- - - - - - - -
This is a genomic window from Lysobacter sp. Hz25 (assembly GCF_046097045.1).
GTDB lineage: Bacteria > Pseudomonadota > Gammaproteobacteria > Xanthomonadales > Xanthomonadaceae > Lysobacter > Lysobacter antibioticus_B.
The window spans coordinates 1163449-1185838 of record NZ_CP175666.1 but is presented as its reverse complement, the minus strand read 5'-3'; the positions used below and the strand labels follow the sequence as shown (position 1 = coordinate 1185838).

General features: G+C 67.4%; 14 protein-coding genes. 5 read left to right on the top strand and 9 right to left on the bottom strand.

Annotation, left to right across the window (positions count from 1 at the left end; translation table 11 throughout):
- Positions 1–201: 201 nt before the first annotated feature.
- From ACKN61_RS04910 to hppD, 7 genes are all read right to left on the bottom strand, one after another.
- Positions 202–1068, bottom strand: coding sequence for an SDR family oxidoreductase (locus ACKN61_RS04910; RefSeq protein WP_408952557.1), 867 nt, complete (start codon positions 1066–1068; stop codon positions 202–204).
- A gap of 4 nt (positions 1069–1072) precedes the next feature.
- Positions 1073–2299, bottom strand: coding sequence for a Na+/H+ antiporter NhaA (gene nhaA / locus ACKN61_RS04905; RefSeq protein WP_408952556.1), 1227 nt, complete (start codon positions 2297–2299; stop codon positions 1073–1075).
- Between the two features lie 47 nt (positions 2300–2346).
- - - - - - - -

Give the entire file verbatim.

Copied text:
This is a genomic window from Lysobacter sp. Hz25 (assembly GCF_046097045.1).
GTDB lineage: Bacteria > Pseudomonadota > Gammaproteobacteria > Xanthomonadales > Xanthomonadaceae > Lysobacter > Lysobacter antibioticus_B.
The window spans coordinates 1163449-1185838 of record NZ_CP175666.1 but is presented as its reverse complement, the minus strand read 5'-3'; the positions used below and the strand labels follow the sequence as shown (position 1 = coordinate 1185838).

General features: G+C 67.4%; 14 protein-coding genes. 5 read left to right on the top strand and 9 right to left on the bottom strand.

Annotation, left to right across the window (positions count from 1 at the left end; translation table 11 throughout):
- Positions 1–201: 201 nt before the first annotated feature.
- From ACKN61_RS04910 to hppD, 7 genes are all read right to left on the bottom strand, one after another.
- Positions 202–1068, bottom strand: coding sequence for an SDR family oxidoreductase (locus ACKN61_RS04910; RefSeq protein WP_408952557.1), 867 nt, complete (start codon positions 1066–1068; stop codon positions 202–204).
- A gap of 4 nt (positions 1069–1072) precedes the next feature.
- Positions 1073–2299, bottom strand: coding sequence for a Na+/H+ antiporter NhaA (gene nhaA / locus ACKN61_RS04905; RefSeq protein WP_408952556.1), 1227 nt, complete (start codon positions 2297–2299; stop codon positions 1073–1075).
- Between the two features lie 47 nt (positions 2300–2346).